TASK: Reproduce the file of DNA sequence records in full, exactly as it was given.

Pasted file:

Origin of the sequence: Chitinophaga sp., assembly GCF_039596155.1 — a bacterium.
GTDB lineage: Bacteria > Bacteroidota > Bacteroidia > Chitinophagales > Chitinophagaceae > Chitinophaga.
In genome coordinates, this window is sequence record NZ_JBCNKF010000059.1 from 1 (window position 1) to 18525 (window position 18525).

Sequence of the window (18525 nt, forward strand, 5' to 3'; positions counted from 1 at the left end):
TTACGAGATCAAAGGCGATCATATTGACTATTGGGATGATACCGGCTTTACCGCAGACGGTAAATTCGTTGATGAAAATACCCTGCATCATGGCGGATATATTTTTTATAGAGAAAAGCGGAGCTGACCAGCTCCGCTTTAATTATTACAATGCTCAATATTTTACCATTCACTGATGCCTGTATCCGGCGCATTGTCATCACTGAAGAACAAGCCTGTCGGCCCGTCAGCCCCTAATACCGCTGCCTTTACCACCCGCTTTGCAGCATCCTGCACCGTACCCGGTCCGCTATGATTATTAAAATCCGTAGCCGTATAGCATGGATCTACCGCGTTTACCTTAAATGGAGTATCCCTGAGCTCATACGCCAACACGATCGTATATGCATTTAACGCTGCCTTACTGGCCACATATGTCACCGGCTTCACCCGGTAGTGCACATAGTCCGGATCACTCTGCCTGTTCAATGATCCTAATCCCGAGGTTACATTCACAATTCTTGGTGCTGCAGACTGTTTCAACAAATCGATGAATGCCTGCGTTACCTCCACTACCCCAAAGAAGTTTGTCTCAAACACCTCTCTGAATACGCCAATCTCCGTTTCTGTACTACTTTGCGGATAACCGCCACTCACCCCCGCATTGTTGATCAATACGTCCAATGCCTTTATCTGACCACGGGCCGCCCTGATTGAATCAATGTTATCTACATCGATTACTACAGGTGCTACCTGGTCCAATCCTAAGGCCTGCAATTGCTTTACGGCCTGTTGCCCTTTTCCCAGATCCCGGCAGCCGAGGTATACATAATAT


Origin of the sequence: Chitinophaga sp., assembly GCF_039596155.1 — a bacterium.
GTDB lineage: Bacteria > Bacteroidota > Bacteroidia > Chitinophagales > Chitinophagaceae > Chitinophaga.
In genome coordinates, this window is sequence record NZ_JBCNKF010000059.1 from 1 (window position 1) to 18525 (window position 18525).

Sequence of the window (18525 nt, forward strand, 5' to 3'; positions counted from 1 at the left end):
TTACGAGATCAAAGGCGATCATATTGACTATTGGGATGATACCGGCTTTACCGCAGACGGTAAATTCGTTGATGAAAATACCCTGCATCATGGCGGATATATTTTTTATAGAGAAAAGCGGAGCTGACCAGCTCCGCTTTAATTATTACAATGCTCAATATTTTACCATTCACTGATGCCTGTATCCGGCGCATTGTCATCACTGAAGAACAAGCCTGTCGGCCCGTCAGCCCCTAATACCGCTGCCTTTACCACCCGCTTTGCAGCATCCTGCACCGTACCCGGTCCGCTATGATTATTAAAATCCGTAGCCGTATAGCATGGATCTACCGCGTTTACCTTAAATGGAGTATCCCTGAGCTCATACGCCAACACGATCGTATATGCATTTAACGCTGCCTTACTGGCCACATATGTCACCGGCTTCACCCGGTAGTGCACATAGTCCGGATCACTCTGCCTGTTCAATGATCCTAATCCCGAGGTTACATTCACAATTCTTGGTGCTGCAGACTGTTTCAACAAATCGATGAATGCCTGCGTTACCTCCACTACCCCAAAGAAGTTTGTCTCAAACACCTCTCTGAATACGCCAATCTCCGTTTCTGTACTACTTTGCGGATAACCGCCACTCACCCCCGCATTGTTGATCAATACGTCCAATGCCTTTATCTGACCACGGGCCGCCCTGATTGAATCAATGTTATCTACATCGATTACTACAGGTGCTACCTGGTCCAATCCTAAGGCCTGCAATTGCTTTACGGCCTGTTGCCCTTTTCCCAGATCCCGGCAGCCGAGGTATACATAATAT